She also objected, as I did, to comparing horses across the range of human history excluding only the past 100 years. She said that comparing horses across all geography is probably even more absurd. Native Americans riding horses across what came to be Kansas have different challenges than trying to cross the alps, or ride into Russia in winter.

There is another reason why your question is difficult to answer; take for example your question about their top speed while charging. They lie. They didn't have speedometers, and contemporary estimates of speed are going to be in units that emphasize poetry over accuracy. There is no real reason to record a horses charging speed; if you're in front of the horse, it is too fast. It isn't running as fast as a race horse.

Generally H:SE prefers that you consult wikipedia and other common sources before you ask questions here, but I thought perhaps her comments and some sources might be useful to you. If you are interested, I can reach out to another contact who is a professional jouster.

A few sources:

  • The wikipedia article - she consulted that while I was writing this and said it is fairly good for the issues you want.
  • Horses in Shakespeare's time (Anthony Dent) - An ordinary traveler will rarely make more than 30 miles/day (and that is on roads, switching horses to avoid tiring the horse). I think that 30 miles/day is therefore an upper limit of operational range, depending on terrain, etc. Not a lot of warhorse in this book, but good reference material for some of your underlying questions.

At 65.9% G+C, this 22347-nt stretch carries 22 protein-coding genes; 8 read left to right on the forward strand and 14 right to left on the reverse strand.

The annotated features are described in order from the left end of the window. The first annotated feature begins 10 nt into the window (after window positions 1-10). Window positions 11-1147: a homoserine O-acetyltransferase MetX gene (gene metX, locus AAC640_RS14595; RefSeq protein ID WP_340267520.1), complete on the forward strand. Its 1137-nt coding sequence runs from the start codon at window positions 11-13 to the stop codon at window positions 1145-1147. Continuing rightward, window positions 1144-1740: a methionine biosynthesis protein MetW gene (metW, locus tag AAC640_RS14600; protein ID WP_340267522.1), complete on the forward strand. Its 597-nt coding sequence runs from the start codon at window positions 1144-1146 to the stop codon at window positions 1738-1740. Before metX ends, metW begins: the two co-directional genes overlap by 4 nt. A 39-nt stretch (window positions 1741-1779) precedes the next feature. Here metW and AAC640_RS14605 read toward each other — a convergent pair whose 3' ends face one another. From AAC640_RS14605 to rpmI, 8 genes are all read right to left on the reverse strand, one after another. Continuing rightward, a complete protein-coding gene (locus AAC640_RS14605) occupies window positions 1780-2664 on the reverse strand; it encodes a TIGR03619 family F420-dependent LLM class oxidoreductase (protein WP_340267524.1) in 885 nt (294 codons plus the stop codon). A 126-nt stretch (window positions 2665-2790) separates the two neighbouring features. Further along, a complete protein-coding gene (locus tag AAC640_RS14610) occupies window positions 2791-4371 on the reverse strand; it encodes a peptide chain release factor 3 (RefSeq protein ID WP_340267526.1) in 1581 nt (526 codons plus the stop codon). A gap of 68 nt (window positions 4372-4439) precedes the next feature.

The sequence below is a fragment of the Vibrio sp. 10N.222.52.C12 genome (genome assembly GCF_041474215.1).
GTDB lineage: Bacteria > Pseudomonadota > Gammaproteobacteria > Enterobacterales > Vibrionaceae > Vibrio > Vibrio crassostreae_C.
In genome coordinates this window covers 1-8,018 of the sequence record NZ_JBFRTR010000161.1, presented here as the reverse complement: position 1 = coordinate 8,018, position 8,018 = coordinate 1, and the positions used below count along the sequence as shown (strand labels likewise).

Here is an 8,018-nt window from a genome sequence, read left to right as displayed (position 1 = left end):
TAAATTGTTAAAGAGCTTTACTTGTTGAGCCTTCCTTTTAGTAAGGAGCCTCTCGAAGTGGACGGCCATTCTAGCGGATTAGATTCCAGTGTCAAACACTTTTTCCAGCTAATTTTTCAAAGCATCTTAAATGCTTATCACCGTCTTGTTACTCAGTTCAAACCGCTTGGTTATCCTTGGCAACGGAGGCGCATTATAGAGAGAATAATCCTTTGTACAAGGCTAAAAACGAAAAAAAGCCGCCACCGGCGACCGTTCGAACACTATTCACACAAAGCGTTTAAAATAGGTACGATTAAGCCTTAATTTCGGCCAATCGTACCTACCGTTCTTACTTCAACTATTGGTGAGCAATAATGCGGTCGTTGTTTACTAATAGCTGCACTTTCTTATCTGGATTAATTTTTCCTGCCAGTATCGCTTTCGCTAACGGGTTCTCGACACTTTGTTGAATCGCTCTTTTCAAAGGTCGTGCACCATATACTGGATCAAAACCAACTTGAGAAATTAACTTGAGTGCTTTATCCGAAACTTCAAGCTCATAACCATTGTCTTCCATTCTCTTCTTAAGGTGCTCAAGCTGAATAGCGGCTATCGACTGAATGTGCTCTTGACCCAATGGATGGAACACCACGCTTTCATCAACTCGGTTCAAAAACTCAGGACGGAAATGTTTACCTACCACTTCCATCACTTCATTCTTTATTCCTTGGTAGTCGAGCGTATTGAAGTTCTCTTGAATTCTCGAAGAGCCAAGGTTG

• Xenophon - if you want to know about the military use of the horse rather than about European Chivalry.
  • Your local SCA chapter or ren faire; they are generally happy to talk about their horses. (Have a friend call you after a half an hour, or prepare another escape plan).

I can answer only partially.

The most powerful horse breed I regard to be the Ardennes horse. This breed was able to carry a fully outfitted knight into battle.

The fastest war horse would be light cavalry as used in the Napoleonic and Krim wars. A charge's maximum speed was 20 km/h. It could be kept up only for a short period of time.

Cavalry travel speeds would have been much lower especially in unsafe conditions. Here probably steppe nomads like the Huns or Mongol armies would have been fastest.

For messenger speed a good candidate is the Pony Express with 1900 miles in about 10 days.


Ann Hyland wrote two books on The Warhorse with different subtitles re the time periods covered: the first ancient and medieval, the second Renaissance and modern. She also wrote Equus on horses and mules in the Roman realms.

First, wash out any images of knights on Shires and other big draft horses. Draft horses are for draft, are weak in the back for carrying, have gallumphing gaits, and only developed in the later 1700s, but mostly in the 1800s. Shires get their height from Thoroughbred blood. (Silver, Horses of the World)

Thoroughbreds were developed from the 1600s forward as cavalry remounts (Osmer, On Horses), and one of the qualities desired was speed. So they developed as racehorses. They are the fastest breed.

Now, you can erase all this modern stuff because medievals didn't know about it. While Svinhufnud did translate an Anglo-Saxon horse care text, we can see from that the medievals were still largely basing choices in riding horses on Xenophon, On Cavalry, c.350 BC. (You can get a translation at Project Gutenberg or the Perseus Project.) What makes a good horse for the job had not changed.